hand to spur an attentive crowd to action. Before the elected officials spoke,
the Scouts of Troop 352 and Pack 352 led the flag salute and the John Muir High
School JROTC Color Guard introduced the meeting. Among other opening
performances, members from the First Nations Native Christian Fellowship played
“The 2010 Census will be the vehicle through which their
responses turn into the foundation of our democracy,” said Jamey Christy,
Census regional director. “Their voice in government, their access to billions
of dollars worth of decisions.”
The 2010 Census will be held April 1, but there’s nothing
foolish about the purpose of the count, which is held just once every 10 years.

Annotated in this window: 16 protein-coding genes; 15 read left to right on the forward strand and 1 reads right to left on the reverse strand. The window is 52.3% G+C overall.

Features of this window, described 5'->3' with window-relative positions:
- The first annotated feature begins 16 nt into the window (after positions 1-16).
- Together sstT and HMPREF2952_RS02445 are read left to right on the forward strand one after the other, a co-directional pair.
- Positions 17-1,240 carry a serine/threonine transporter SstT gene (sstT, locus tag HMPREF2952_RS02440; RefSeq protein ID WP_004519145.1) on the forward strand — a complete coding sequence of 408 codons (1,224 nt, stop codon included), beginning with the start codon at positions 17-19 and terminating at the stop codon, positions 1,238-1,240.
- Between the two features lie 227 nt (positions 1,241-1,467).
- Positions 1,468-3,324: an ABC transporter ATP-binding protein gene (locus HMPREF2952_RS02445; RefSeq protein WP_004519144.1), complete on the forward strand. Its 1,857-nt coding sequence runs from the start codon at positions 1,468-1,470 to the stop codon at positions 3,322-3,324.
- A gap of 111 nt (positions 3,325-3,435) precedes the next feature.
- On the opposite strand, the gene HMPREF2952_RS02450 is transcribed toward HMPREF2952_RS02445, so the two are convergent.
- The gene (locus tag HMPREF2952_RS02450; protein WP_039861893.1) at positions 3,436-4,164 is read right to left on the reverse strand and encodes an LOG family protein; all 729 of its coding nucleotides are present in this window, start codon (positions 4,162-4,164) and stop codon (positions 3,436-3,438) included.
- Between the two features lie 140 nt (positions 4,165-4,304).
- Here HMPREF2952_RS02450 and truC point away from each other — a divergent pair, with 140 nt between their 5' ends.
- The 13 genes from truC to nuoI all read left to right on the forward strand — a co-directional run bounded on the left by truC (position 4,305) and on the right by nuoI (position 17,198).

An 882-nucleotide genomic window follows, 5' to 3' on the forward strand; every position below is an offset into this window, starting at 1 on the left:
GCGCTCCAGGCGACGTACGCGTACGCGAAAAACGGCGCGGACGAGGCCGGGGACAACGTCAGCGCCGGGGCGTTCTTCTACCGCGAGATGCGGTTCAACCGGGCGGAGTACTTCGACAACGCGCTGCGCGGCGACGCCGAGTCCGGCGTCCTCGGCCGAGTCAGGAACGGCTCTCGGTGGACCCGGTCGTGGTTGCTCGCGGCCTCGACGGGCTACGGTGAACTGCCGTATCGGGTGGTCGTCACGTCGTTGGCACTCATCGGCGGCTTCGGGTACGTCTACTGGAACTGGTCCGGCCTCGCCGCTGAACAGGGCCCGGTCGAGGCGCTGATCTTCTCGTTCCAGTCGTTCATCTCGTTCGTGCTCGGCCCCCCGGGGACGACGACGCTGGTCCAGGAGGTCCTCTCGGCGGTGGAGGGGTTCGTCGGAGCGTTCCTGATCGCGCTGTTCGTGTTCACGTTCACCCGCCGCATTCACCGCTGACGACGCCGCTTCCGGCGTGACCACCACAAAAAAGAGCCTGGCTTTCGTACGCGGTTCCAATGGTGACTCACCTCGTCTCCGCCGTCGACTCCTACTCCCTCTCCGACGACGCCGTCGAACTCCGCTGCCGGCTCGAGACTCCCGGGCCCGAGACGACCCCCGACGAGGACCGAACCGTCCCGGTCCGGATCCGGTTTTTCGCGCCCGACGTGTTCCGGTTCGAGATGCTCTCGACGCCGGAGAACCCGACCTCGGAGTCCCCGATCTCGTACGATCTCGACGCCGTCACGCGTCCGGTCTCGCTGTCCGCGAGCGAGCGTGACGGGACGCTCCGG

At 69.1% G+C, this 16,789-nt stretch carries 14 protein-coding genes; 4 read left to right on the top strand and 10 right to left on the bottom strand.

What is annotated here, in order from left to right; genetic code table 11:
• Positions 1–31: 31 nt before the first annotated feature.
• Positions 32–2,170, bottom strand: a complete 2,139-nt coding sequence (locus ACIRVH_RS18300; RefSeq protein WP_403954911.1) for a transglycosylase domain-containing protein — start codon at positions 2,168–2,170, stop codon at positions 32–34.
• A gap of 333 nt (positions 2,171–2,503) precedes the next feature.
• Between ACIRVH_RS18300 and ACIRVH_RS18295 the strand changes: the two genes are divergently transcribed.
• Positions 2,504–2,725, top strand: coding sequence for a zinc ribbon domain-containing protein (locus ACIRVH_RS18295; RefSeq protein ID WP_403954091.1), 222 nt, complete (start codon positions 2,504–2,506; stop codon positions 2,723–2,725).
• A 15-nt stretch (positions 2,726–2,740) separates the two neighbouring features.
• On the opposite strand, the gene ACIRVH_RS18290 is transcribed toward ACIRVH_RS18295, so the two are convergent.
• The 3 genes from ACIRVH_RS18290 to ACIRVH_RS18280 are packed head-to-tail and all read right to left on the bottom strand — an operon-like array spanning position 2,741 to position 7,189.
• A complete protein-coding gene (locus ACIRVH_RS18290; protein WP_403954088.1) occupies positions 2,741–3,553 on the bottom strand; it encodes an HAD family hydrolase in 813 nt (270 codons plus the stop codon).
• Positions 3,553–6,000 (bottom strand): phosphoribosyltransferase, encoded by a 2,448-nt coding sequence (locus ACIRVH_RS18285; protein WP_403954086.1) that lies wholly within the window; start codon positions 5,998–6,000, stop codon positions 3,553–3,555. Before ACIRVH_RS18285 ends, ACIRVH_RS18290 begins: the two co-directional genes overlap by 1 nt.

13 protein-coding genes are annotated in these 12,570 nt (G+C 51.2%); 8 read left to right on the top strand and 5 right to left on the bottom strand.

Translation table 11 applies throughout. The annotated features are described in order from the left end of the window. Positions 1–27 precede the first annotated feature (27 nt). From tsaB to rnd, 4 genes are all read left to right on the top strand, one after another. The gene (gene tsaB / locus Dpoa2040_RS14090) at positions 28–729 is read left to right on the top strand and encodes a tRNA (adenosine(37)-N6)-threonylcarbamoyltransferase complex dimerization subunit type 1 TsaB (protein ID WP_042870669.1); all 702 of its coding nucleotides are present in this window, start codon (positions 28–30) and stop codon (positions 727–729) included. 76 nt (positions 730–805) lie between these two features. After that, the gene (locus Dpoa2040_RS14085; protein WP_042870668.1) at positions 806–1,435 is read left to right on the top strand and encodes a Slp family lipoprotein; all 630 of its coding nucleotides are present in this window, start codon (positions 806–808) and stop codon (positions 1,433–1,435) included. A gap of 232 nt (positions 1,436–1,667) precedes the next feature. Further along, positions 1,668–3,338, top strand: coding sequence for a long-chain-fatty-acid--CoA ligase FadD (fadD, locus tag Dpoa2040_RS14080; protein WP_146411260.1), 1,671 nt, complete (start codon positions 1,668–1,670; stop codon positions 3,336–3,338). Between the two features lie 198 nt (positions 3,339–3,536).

Roughly $400 billion makes their way through the nation, and what the San
Gabriel Valley receives from the amount is based largely on the census. The number
of people per household is now tallied at 2.3. If that number does not reach
2.7, Census Bureau officials said that the State will lose a seat in the House.
California currently has 53 representatives. Census data is used to determine
how money is allocated for emergencies and school funding, for example.
The Bureau began its National Launch of the Paid Advertising
campaign in Washington, DD. Three days later ads ran for the Golden Globe
Awards. On March 15, questionnaires are mailed. On May 1, there will be a
follow up to track down those who have yet to respond.
Despite tough economic times, the Bureau is offering to
provide up to 1,500 jobs, determined by how many people in the SGV mail back
their forms, to help make this decade’s count as accurate as possible. The jobs
pay between $15 to $17 per hour. Online practices exams are available on the
Census website, an potential employees can take the exam as many times as they